Philosophical disquisitions upon the foundations of morality have no legitimate place in the school-room, as every well-instructed teacher will admit. The precepts and rules by which children and youth must be taught to regulate their conduct are such as will commend themselves at once to their moral consciousness, leaving no room for doubt of their binding force. A very large proportion, if not a majority, of the pupils in our schools come from homes the atmosphere of which is at least conducive to a sound morality, and they in turn will do much to make such an atmosphere in the school-room. In not a few neighborhoods, however, the pupils will be of a coarser, ruder mould, imposing upon their teachers a harder task. But even in such cases the well-instructed teacher will find his moral resources ample, without entering the domain of religion. It would be easy, I am sure, if it were worth while, for a conference of men, representing the different shades of opinion upon religious subjects, to agree upon a code of school morals, embodying all that is essential, and offending no honest scruples. Such a code is needed, if at all, rather to insure a good understanding among the supporters of the schools than for use in the schools themselves. Care should be taken not to hamper teachers with rigid rules. Moral instruction, to be effective, must be spontaneous and free, and skillfully adapted to cases as they arise. The best teachers, as a general rule, will have the shortest code of laws, if indeed they have any code at all.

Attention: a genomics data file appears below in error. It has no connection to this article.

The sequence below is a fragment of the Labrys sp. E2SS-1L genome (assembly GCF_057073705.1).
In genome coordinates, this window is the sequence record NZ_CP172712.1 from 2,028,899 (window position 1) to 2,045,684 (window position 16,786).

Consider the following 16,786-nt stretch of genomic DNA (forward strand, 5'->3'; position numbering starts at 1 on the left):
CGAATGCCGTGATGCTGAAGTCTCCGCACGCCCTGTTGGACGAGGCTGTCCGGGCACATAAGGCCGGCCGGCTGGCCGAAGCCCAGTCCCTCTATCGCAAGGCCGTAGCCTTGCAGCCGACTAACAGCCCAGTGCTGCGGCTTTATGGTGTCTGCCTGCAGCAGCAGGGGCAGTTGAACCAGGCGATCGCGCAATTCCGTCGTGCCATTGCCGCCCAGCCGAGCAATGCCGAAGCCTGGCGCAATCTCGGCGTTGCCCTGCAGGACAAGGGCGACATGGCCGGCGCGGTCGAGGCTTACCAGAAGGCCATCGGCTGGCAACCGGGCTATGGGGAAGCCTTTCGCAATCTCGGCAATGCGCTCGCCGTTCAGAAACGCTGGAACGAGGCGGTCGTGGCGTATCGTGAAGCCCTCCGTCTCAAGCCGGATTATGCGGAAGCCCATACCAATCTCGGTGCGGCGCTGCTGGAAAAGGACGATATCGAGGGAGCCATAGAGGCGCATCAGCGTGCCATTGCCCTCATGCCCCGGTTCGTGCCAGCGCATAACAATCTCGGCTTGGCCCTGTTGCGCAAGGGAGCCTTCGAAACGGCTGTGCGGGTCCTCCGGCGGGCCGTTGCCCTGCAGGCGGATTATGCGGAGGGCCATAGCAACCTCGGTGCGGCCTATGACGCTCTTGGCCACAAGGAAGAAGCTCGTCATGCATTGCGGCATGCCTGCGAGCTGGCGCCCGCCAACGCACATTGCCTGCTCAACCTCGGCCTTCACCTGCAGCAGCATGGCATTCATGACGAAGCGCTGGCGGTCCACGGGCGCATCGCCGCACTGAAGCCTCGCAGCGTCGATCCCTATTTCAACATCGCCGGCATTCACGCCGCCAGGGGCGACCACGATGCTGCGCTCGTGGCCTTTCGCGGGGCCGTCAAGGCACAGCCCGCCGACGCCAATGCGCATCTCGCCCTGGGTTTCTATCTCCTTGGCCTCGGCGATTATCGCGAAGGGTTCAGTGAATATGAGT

But it is not the object of this paper to prescribe any exact method of teaching morality in the schools. My purpose is fulfilled if I have succeeded in showing that the incapacity of the state for teaching religion does not imply an incapacity for teaching morality as an essential part of the education of the young, and that there is a ground for such teaching on which all true friends of the schools may consistently stand and coöperate. That there is need of such coöperation, that the schools have suffered for lack of it, and that the sectarian and theological contentions which have made it impossible hitherto are to be deeply regretted, few will deny. Is it too much to hope that religious men, without distinction of sect, will erelong abandon as unreasonable the attempt to make the public school an agent for religious propagandism, and unite with their fellow-citizens of every class in an effort to make it as efficient in the field of morals as in that of science?

Oliver Johnson.

  1. l Religion and the State; or, The Bible and the Public Schools. New York: Dodd, Mead & Co.